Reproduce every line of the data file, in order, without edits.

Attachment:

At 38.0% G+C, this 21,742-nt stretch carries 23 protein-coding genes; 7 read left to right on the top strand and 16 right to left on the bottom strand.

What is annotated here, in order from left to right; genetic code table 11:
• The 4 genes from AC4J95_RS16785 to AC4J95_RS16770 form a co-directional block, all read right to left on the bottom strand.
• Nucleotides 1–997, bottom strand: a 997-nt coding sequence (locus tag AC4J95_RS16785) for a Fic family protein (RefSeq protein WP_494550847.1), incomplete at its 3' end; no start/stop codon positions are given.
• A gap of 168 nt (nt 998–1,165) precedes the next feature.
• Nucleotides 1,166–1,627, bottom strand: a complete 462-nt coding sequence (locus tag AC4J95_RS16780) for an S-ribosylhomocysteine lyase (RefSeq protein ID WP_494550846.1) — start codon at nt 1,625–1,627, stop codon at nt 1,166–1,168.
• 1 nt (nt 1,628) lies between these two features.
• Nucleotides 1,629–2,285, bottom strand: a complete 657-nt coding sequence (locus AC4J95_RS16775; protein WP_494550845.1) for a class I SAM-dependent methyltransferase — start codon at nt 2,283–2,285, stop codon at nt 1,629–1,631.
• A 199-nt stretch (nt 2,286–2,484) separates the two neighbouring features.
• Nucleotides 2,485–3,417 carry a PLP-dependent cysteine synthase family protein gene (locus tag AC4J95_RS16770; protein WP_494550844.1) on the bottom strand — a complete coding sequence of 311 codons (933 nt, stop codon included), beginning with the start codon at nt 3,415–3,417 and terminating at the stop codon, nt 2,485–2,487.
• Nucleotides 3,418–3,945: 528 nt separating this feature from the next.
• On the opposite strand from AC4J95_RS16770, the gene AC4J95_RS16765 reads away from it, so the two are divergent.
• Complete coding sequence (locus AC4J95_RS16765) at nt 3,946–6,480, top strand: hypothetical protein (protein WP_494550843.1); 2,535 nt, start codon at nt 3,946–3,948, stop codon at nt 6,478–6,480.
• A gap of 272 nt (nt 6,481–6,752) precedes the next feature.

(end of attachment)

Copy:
At 38.0% G+C, this 21,742-nt stretch carries 23 protein-coding genes; 7 read left to right on the top strand and 16 right to left on the bottom strand.

What is annotated here, in order from left to right; genetic code table 11:
• The 4 genes from AC4J95_RS16785 to AC4J95_RS16770 form a co-directional block, all read right to left on the bottom strand.
• Nucleotides 1–997, bottom strand: a 997-nt coding sequence (locus tag AC4J95_RS16785) for a Fic family protein (RefSeq protein WP_494550847.1), incomplete at its 3' end; no start/stop codon positions are given.
• A gap of 168 nt (nt 998–1,165) precedes the next feature.
• Nucleotides 1,166–1,627, bottom strand: a complete 462-nt coding sequence (locus tag AC4J95_RS16780) for an S-ribosylhomocysteine lyase (RefSeq protein ID WP_494550846.1) — start codon at nt 1,625–1,627, stop codon at nt 1,166–1,168.
• 1 nt (nt 1,628) lies between these two features.
• Nucleotides 1,629–2,285, bottom strand: a complete 657-nt coding sequence (locus AC4J95_RS16775; protein WP_494550845.1) for a class I SAM-dependent methyltransferase — start codon at nt 2,283–2,285, stop codon at nt 1,629–1,631.
• A 199-nt stretch (nt 2,286–2,484) separates the two neighbouring features.
• Nucleotides 2,485–3,417 carry a PLP-dependent cysteine synthase family protein gene (locus tag AC4J95_RS16770; protein WP_494550844.1) on the bottom strand — a complete coding sequence of 311 codons (933 nt, stop codon included), beginning with the start codon at nt 3,415–3,417 and terminating at the stop codon, nt 2,485–2,487.
• Nucleotides 3,418–3,945: 528 nt separating this feature from the next.
• On the opposite strand from AC4J95_RS16770, the gene AC4J95_RS16765 reads away from it, so the two are divergent.
• Complete coding sequence (locus AC4J95_RS16765) at nt 3,946–6,480, top strand: hypothetical protein (protein WP_494550843.1); 2,535 nt, start codon at nt 3,946–3,948, stop codon at nt 6,478–6,480.
• A gap of 272 nt (nt 6,481–6,752) precedes the next feature.